Monday, 24 April 2017

Indian Origin Scientists at Hopkins Discover Birth-And-Death Life Cycle of Intestinal Neurons

A new study refutes the long-held scientific belief that we have the same set of gut neurons throughout the life.

By Ratneshwar Thakur



    The green shapes are new neurons emerging from their precursor cells, highlighted in red.
         Photo Credit: Dr. Subhash Kulkarni


A team led by Indian-origin researchers, Pankaj Jay Pasricha, M.B.B.S., M.D., Professor of Medicine and Director of the Johns Hopkins Center for Neurogastroenterology, and Subhash Kulkarni, M.S., Ph.D., Assistant Professor at the Johns Hopkins University School of Medicine, have discovered the birth-and-death cycle of the gut neurons which are present throughout the digestive tract. The study was published in the Journal "Proceedings of the National Academy of Sciences (PNAS)."

The gut has its own mind known as the Enteric Nervous System (ENS), the largest collection of neurons outside the brain, and is located in the sheaths of the tissue lining of the digestive tract. “It regulates core functions of gustation, digestion, and metabolic regulation that help us stay alive. To have that high rate of turnover, wherein a course of three weeks all of the neurons in this system are completely renewed is an exciting finding”, says Dr. Kulkarni. 

For a long time, it was a common scientific belief that gut neurons don’t regenerate and that gut’s ‘brain,’ remained relatively static shortly after birth. However, Hopkins study suggests that not only do they regenerate, but the entire network turns completely over every few weeks in adult animals. 

The investigating team confined their research to the small intestines of healthy adult mice model and studied various proteins associated with neural cell death. Eight year-long research work provided irrefutable evidence of ongoing neuronal death due to apoptosis in the adult gut. “Of course, breaking dogma brings with it its own challenges, and at such times only perseverance and belief in the scientific method help overcome them’’, says the investigators.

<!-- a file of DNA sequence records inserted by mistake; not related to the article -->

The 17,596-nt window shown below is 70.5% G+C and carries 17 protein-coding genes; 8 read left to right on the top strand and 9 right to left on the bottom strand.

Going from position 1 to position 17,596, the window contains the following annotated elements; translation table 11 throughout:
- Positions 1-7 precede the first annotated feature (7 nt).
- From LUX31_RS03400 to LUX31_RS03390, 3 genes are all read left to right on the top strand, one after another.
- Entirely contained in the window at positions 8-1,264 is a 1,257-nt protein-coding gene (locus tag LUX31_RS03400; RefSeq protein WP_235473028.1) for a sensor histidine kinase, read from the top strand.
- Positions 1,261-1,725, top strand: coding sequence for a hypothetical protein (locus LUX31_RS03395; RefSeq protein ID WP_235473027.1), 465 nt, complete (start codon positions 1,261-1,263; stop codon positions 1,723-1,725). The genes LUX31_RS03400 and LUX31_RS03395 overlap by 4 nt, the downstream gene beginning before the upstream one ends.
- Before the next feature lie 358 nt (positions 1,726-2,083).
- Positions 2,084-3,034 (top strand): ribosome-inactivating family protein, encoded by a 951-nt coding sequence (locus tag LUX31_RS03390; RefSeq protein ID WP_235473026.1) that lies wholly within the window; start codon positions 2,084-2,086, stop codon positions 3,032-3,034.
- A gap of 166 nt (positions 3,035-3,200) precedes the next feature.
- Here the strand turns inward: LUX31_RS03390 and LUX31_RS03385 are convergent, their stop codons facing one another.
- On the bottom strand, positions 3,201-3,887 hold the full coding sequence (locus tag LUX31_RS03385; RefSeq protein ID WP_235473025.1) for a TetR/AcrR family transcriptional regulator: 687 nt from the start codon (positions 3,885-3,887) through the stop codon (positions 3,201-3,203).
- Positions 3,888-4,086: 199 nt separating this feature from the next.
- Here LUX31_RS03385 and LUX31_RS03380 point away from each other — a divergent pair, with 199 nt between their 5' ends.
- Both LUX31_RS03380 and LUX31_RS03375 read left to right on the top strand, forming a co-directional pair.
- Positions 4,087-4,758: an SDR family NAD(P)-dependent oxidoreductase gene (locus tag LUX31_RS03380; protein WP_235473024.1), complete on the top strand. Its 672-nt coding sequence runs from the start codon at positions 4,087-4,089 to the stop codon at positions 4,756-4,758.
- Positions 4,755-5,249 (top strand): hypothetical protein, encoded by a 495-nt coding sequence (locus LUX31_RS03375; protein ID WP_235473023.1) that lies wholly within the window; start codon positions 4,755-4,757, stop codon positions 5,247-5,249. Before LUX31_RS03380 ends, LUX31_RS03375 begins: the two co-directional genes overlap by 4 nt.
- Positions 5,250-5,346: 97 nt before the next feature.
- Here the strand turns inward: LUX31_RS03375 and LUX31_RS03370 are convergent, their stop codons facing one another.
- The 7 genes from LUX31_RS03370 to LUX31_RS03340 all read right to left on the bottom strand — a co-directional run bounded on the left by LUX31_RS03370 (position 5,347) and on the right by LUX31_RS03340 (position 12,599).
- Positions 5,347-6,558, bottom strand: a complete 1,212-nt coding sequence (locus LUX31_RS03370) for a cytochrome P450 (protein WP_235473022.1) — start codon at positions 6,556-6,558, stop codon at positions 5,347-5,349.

The significant rate of nerve cell loss left the research team with the question that how the gut maintains its relatively constant number of neurons. “In addition, understanding how the healthy enteric nervous system is maintained despite an ongoing and significant mechanical, chemical, and microbial insult was a very intriguing question. These thoughts inspired and motivated throughout the course of this study”, says Dr. Pasricha. 

“Despite having many patients who suffer from gut motility disorders due to dysfunctions or deficits in their enteric neurons, we have no current treatments on how to best treat and cure their diseases’’, says Dr. Pasricha. He says, “While stem cell transplantation to generate new neurons in their gut gives us hope of creating cures, we were hamstrung by not knowing whether there is a true neural stem cell in the adult gut, and what kind of potential to generate neurons it has.” 

Dr. Pasricha and Dr. Kulkarni says that “With this study, we have set a new paradigm of a dynamic enteric nervous system, where cells rapidly turnover to ensure that the system remains the same. We now know what happens in the state of health and this framework sets a platform for us and the scientific community to understand how various diseases that afflict the ENS in humans originate and what cell types they specifically target”. 

Here is a link to published article:

Friday, 14 April 2017

Breaking The Barrier Of The Skin For Better Management Of Skin Health

Entry of nano-complexes into skin layers may eliminate the need of painful needles and injections.